PLA Anti-Air Missile (SAM) systems


Japhethsdecendent

New Member
Registered Member
Are you saying HQ9 is the copy of S-300 Far from it In Turkey missile competition in 2013 FD2000 a dumb down version of HQ-9 score perfect score of 5 missile 5 hit beating patriot, Aster 30 and S-300
But because pressure from US and EU and Chinese refusal to give the source , in the contract was scuttled
Not a complete copy, I'm sure there were modifications and especially hq9B must behave differently but some seem to be claiming these sams didn't have inspiration from other systems which seems dubious. hq9 has been around and been upgraded enough that I don't think it has the same performance as s-300. I don't know the details of the competition
quote from the article “Chinese sources credit Chinese engineers with developing the HQ-9 on their own.” While the so called western source is from
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And supposedly they copied the Patriot too according to your source lol
And that's not possible because?
 

Sleepyjam

New Member
Registered Member
Not a complete copy, I'm sure there were modifications and especially hq9B must behave differently but some seem to be claiming these sams didn't have inspiration from other systems which seems dubious. hq9 has been around and been upgraded enough that I don't think it has the same performance as s-300. I don't know the details of the competition

And that's not possible because?
Because of no evidence, pure speculation. There has always been biases and incompetence in western sources with regards to China.
 

4channer

Just Hatched
Registered Member
Serbia plans to acquire Chinese FK-3 air defense missile systems
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POSTED ON MONDAY, 03 AUGUST 2020 10:08

According to information released by the Balkan Security Network on August 2, 2020, Serbia could acquire Chinese-made air defense missile systems called FK-3, the export version of the HQ-22. In 2019, the Serbian State Defense Company Yugoimport has published in 2019 its annual business report that mentioned an important foreign for the procurement of Chinese FK-3.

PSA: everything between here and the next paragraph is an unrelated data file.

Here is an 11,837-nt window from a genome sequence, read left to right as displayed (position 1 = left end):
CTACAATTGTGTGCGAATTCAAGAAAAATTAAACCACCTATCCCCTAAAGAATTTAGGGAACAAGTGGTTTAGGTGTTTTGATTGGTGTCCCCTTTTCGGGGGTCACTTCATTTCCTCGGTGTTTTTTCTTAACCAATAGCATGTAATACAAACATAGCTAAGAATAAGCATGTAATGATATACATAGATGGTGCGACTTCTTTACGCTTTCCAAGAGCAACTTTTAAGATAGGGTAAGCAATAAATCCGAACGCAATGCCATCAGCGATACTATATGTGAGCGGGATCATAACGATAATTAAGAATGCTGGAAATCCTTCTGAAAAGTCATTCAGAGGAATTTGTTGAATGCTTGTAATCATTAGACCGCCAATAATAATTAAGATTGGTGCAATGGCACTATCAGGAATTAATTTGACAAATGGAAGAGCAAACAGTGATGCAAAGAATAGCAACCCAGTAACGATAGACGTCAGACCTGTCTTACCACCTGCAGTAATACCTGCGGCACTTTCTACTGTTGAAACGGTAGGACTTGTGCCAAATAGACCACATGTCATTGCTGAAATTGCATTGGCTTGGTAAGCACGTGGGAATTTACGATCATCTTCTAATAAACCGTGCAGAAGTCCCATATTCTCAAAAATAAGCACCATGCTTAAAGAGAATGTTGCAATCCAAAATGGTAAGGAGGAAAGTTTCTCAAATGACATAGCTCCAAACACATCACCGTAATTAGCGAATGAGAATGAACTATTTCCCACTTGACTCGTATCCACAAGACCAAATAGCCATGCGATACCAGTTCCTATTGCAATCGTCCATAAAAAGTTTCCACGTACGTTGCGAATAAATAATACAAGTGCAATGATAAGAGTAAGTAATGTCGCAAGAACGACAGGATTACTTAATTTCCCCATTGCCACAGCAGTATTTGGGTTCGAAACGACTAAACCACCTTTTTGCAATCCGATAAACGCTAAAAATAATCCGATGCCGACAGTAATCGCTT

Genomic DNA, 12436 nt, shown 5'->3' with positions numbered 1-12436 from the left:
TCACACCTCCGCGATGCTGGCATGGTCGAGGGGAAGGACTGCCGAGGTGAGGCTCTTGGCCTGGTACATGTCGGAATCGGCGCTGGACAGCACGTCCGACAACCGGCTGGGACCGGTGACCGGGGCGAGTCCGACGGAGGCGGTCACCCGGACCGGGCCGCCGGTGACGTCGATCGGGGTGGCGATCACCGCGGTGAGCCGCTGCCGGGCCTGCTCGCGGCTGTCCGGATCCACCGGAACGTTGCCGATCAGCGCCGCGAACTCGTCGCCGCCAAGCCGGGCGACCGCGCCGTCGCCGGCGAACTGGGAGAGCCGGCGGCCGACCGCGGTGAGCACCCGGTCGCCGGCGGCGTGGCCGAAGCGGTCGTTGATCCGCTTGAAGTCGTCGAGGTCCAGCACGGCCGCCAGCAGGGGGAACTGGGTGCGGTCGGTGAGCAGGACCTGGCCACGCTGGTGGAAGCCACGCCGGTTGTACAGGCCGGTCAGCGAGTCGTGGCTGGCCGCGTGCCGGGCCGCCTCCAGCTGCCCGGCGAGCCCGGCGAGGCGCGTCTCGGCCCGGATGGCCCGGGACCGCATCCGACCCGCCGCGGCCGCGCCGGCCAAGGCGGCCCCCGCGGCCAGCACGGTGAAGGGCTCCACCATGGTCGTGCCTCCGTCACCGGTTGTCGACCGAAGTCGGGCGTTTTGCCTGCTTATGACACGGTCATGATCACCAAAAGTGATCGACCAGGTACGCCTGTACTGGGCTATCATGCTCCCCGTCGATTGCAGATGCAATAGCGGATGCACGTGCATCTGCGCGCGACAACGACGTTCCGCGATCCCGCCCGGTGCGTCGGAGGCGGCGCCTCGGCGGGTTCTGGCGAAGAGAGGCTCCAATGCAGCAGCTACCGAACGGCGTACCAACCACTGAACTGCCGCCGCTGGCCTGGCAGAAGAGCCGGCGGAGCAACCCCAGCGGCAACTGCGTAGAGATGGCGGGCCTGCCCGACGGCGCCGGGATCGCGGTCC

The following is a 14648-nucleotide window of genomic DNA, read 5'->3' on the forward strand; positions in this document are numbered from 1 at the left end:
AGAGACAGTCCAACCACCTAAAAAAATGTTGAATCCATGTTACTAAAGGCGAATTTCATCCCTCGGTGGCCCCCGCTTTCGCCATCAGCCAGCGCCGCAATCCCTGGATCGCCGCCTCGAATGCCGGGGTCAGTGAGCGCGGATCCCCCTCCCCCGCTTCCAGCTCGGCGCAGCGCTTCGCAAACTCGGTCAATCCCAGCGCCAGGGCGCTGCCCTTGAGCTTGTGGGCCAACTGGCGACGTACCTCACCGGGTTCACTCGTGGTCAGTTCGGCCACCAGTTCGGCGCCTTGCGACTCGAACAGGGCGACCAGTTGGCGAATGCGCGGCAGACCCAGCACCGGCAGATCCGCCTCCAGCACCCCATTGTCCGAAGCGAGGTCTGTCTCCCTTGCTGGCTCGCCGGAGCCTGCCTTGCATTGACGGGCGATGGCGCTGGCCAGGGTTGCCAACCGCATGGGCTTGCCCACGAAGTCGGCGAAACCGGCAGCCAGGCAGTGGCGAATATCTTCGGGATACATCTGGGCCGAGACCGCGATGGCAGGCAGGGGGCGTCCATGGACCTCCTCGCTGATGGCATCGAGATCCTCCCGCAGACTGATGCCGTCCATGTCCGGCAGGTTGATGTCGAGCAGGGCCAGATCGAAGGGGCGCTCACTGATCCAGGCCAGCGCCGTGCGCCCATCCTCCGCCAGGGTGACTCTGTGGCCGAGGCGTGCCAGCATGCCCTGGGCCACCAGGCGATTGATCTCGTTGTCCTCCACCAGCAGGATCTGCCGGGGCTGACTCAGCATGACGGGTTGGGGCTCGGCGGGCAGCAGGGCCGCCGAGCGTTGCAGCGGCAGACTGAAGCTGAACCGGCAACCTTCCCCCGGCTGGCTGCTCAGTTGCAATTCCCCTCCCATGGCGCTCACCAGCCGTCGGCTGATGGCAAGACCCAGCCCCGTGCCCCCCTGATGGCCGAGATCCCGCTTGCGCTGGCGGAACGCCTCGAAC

Army Recognition Global Defense and Security news

Mobile TEL Transporter Erector Launcher unit of Chinese-made FK-3 long-range air defense missile system. (Picture source Army Recognition)

According to Chinese military sources, the FK-3 is an export of the HQ-22 long-range air defense missile system. The FK-3 system implements effective multi-target tracking and interception against a saturation attack. One fire unit, equipped with the guidance radar, provides interception against 6 targets with 12 rounds of missile. Multiple fire units, under the control of command and coordination vehicle, expand the multi-target interception to 36 targets with 72 rounds of missile.

The FK-3 weapon system can not only fulfill air defense independently but also complete missions in cooperation with other air defense systems. It has large kill airspace ranges from 5 to 100 km at an altitude from 50 to 27,000 m which super adaptive anti-jamming capacity with several anti-jamming measures.